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Cage, John – “Seasons, The” – [ECM Records]

lexi glass   6/5/2018   A Library, CD

Collection of works from the beginning and end of the composer’s career, performed by the American Composers Orchestra from NYC.

“The Seasons” (1947) (T2-T5) Composed to accompany a ballet, this one of Cage’s first works for a full orchestra of traditional Western instruments. Dissonant, but not completely clashing, melodies that build from the quiet winter to the fiery fall. You can hear the influence of Cage’s teacher, Arnold Schoenberg.

“Suite for Toy Piano” (1949) A composition that centers on the unique metallic sound of the children’s instrument. At this point, Cage was obsessed with the music of Erik Satie, who at the time was relatively unknown. There are two interpretations of the piece: the original solo work (T10-T14) which is surprisingly lovely, and a 1963 reworking (T15-T19) by Lou Harrison that substitutes the toy piano with a full orchestra, that obviously gives the work a completely different, grander sound. I prefer the original, but it’s interesting to hear both side by side.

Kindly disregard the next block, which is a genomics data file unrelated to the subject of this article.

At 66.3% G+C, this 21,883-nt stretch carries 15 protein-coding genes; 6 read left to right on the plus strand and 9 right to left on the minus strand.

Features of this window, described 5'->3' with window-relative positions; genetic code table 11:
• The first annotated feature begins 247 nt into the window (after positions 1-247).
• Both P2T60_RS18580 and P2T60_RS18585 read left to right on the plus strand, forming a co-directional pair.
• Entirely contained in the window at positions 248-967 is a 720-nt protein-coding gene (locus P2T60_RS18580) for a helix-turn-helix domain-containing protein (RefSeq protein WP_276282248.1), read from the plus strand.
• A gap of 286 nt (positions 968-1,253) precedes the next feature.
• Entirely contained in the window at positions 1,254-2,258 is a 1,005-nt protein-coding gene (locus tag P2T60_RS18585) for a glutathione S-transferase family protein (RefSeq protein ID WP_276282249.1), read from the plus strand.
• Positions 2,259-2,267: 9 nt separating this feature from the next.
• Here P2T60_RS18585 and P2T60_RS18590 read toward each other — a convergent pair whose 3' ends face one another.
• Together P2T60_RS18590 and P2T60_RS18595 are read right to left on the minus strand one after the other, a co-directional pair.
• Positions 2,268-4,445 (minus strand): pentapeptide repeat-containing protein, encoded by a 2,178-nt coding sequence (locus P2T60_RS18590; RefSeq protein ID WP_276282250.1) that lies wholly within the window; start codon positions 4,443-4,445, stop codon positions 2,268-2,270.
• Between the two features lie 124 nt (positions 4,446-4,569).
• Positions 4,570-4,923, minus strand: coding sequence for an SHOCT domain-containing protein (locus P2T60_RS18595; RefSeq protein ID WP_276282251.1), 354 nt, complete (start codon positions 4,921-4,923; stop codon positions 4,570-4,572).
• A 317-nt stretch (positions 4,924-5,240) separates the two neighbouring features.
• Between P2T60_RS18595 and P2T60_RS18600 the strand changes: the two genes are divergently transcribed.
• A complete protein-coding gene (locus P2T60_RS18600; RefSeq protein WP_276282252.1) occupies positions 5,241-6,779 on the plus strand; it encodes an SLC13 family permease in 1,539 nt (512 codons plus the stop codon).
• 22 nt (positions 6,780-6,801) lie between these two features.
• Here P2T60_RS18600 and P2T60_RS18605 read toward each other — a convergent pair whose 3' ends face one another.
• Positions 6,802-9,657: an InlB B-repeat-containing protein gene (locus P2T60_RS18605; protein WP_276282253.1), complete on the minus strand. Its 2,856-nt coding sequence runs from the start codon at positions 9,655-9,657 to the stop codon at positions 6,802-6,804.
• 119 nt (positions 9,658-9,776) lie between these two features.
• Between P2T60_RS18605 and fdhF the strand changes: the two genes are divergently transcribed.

“Concerto for Prepared Piano and Chamber Orchestra” (1950/51) (T6-T8) Now we’re getting closer to Cage’s most famous work “4’33” (1952) that exemplifies his musical approach of “non-intention,” inspired by Zen philosophy. This piece is a step in that direction, with Cage allowing the musicians to improvise freely within a fixed overall structure. But the fixed structure itself is also subject to chance: Cage flipped coins to determine how the orchestral and piano parts move in pitch and time. The piano, played here by Margaret Leng Tang, is prepared with objects inserted into the piano strings to change the sound of the notes.

“Seventy-Four” (1992) (T1 and T9) This work comes at the very end of Cage’s career, five months before his death at the age of 79. A completely different kind of score, with the musicians playing single notes but freely choosing when and how to play them within a time interval. When the musicians change to different notes, it creates these unpredictable moments of dissonance, and an evolving drone-like sound. Two instances of the piece are included here.

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